To be clear right off the bat, I have not been a big General Electric (NYSE:GE) bull over the years. That kept me out of the massive decline in GE stock, as it fell from $30 to sub-$10. On the other hand, though, that also kept me from being long from the $5 to $6 area. This was all before the company’s 1-for-8 reverse stock split, which went into effect on Aug 2.

The General Electric (GE) logo on a building

Source: Sundry Photography /

The company’s most recent earnings report had some good news packed in. Combined with the “return to normal” we’re seeing, that could bode well for GE. At the same time, a spike in novel coronavirus cases — led by that pesky Delta variant — is a major cause for concern.

We don’t typically think of General Electric as a consumer-travel company. However, its Aviation unit depends heavily on demand for new aircraft. If the travel industry remains under pressure, so too will one of GE’s largest businesses.

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So, there’s a lot of unknowns here, but one thing is crystal clear: Covid-19 has made investing a real pain in the butt. That said, let’s do the best we can and look at the three reasons to buy GE stock right now.

GE Stock and the Return to Normal

As I just touched on before, GE is more of a consumer-travel business than many people realize. Not that planes are only used for traveling (they’re also used for commerce and logistics), but that’s a large driver for the aerospace industry.

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When Covid-19 hit, airlines were hammered as passenger traffic evaporated. Now, that traffic is coming back and airlines are ordering more aircraft. For instance, Southwest Airlines (NYSE:LUV) and United Airlines (NASDAQ:UAL) have both submitted new orders with Boeing (NYSE:BA).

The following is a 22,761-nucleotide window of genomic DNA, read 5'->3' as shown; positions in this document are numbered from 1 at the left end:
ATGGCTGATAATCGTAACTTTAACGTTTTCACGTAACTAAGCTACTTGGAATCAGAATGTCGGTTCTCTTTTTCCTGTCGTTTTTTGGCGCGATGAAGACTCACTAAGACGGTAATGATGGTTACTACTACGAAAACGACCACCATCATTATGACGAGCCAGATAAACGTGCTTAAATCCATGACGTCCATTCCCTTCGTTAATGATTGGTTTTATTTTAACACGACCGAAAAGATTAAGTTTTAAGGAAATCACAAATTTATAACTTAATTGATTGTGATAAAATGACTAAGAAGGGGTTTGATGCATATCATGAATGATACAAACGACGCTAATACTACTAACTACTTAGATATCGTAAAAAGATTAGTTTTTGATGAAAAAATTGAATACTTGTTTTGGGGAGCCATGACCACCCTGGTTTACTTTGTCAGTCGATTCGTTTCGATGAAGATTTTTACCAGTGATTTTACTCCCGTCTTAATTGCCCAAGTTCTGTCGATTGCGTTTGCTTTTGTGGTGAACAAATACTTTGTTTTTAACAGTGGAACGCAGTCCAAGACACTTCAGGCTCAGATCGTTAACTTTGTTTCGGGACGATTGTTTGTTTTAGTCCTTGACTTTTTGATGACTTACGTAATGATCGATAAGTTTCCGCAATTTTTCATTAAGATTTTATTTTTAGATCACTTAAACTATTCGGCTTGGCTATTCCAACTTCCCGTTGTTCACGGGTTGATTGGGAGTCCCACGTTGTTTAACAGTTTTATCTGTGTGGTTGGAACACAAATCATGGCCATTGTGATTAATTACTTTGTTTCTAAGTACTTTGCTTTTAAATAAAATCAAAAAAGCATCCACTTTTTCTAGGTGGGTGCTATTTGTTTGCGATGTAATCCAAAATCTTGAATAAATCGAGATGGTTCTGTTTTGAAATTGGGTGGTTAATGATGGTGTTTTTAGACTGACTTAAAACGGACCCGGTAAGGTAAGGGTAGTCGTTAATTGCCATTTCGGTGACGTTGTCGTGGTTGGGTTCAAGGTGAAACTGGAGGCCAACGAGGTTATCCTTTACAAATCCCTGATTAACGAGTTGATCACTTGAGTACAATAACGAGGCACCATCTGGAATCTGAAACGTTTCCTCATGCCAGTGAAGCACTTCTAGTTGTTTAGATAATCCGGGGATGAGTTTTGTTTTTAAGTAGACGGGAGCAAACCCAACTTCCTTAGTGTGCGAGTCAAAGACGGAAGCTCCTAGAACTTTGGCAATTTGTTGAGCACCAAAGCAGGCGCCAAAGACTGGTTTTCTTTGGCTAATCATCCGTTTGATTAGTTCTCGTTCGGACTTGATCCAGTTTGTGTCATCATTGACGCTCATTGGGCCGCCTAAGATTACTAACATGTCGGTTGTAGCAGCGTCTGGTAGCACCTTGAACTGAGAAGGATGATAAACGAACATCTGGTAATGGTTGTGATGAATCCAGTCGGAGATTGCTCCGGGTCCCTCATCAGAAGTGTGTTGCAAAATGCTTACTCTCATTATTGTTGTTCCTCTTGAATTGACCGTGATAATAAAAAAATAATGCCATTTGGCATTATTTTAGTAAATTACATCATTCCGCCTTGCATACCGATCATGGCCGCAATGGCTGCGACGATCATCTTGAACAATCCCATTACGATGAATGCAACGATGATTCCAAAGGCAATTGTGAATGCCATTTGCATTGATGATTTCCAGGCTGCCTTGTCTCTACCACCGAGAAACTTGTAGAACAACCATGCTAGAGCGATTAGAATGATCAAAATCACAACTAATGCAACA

In fact, Boeing just reported its first quarterly profit in almost two years, indicating some return to growth. That bodes well for GE stock, with the company making engines for some of Boeing’s aircraft. In the end, aerospace is GE’s largest business unit. If that can regain momentum, then the company can regain momentum as well.

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Case in point? In the most recent quarter, Aviation operating profit of $176 million came in well ahead of the $687 million loss GE reported in the same quarter a year ago. Of course, that’s a double-edged sword, too — if this unit comes back under pressure, GE stock may as well.

Recent Earnings Momentum

According to this company’s most recent quarterly results, things are looking good. Or should we say, better.

On Jul. 27, General Electric delivered a top- and bottom-line earnings beat. Revenue grew 3% year-over-year (YOY) to about $18.3 billion and beat expectations. The year-over-year growth snapped a streak of decelerating revenue.

Additionally, a couple of quarters ago, management wowed Wall Street with its industrial free cash flow outlook. Cash flow has been a main focus among investors and GE’s critics, with the latter not expecting the company to deliver. Instead, management just upped its outlook.

CEO Larry Culp and the rest of GE leadership now expect full-year industrial free cash flow of $3.5 billion to $5 billion. That’s up from their prior outlook of $2.5 billion to $4.5 billion. So, cash flows are moving in the right direction and if that remains the case — such as a strong free-cash flow guide for 2022 — then GE stock may continue to climb.

The GE Stock Chart Is ImprovingA daily chart of GE stock

Click to Enlarge

Source: Chart courtesy of TrendSpider

Speaking of price, the GE stock price exploded off its Q4 lows in October, running from about $48 at the beginning of the month up past $90 in December. In late January, shares tagged $98 — albeit only momentarily — as the stock officially doubled from the recent low.

Now, though, $98 continues to act as support while the $115 area is acting as resistance. In other words, shares have been range-bound, as the stock chops between these two levels and mostly hovers between $100 and $110.

GE stock is struggling to reclaim its 50-day moving average despite the solid quarterly results, although the report was enough to send shares above downtrend resistance (blue line).

From here, let’s see if the 10-day and 21-day moving averages can act as support and help elevate GE stock north of $105. Of course, the broader market will likely play a role in how GE trades. If the market moves lower, the stock may as well, putting that $98 level and the 200-day moving average in play as a potential dip-buying spot.

Ultimately, we’re looking for a breakout over $115, potentially putting $130-plus in play.

On the date of publication, Bret Kenwell did not have (either directly or indirectly) any positions in the securities mentioned in this article. The opinions expressed in this article are those of the writer, subject to the Publishing Guidelines.

Bret Kenwell is the manager and author of Future Blue Chips and is on Twitter @BretKenwell.

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